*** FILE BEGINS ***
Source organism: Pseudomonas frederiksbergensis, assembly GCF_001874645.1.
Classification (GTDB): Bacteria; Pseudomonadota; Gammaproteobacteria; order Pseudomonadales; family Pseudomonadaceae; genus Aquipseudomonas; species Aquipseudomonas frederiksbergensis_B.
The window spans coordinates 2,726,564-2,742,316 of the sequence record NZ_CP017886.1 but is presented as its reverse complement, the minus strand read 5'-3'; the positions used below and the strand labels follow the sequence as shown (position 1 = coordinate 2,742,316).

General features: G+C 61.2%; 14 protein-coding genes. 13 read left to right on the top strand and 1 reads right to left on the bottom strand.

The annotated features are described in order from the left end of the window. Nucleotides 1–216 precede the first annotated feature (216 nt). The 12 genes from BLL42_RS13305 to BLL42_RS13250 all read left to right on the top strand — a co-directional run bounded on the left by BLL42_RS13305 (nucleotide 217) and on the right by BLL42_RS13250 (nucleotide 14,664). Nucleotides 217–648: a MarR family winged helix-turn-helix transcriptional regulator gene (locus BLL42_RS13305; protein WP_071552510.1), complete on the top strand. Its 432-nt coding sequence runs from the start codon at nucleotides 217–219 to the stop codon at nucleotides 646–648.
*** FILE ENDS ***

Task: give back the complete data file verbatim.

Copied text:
Source organism: Pseudomonas frederiksbergensis, assembly GCF_001874645.1.
Classification (GTDB): Bacteria; Pseudomonadota; Gammaproteobacteria; order Pseudomonadales; family Pseudomonadaceae; genus Aquipseudomonas; species Aquipseudomonas frederiksbergensis_B.
The window spans coordinates 2,726,564-2,742,316 of the sequence record NZ_CP017886.1 but is presented as its reverse complement, the minus strand read 5'-3'; the positions used below and the strand labels follow the sequence as shown (position 1 = coordinate 2,742,316).

General features: G+C 61.2%; 14 protein-coding genes. 13 read left to right on the top strand and 1 reads right to left on the bottom strand.

The annotated features are described in order from the left end of the window. Nucleotides 1–216 precede the first annotated feature (216 nt). The 12 genes from BLL42_RS13305 to BLL42_RS13250 all read left to right on the top strand — a co-directional run bounded on the left by BLL42_RS13305 (nucleotide 217) and on the right by BLL42_RS13250 (nucleotide 14,664). Nucleotides 217–648: a MarR family winged helix-turn-helix transcriptional regulator gene (locus BLL42_RS13305; protein WP_071552510.1), complete on the top strand. Its 432-nt coding sequence runs from the start codon at nucleotides 217–219 to the stop codon at nucleotides 646–648.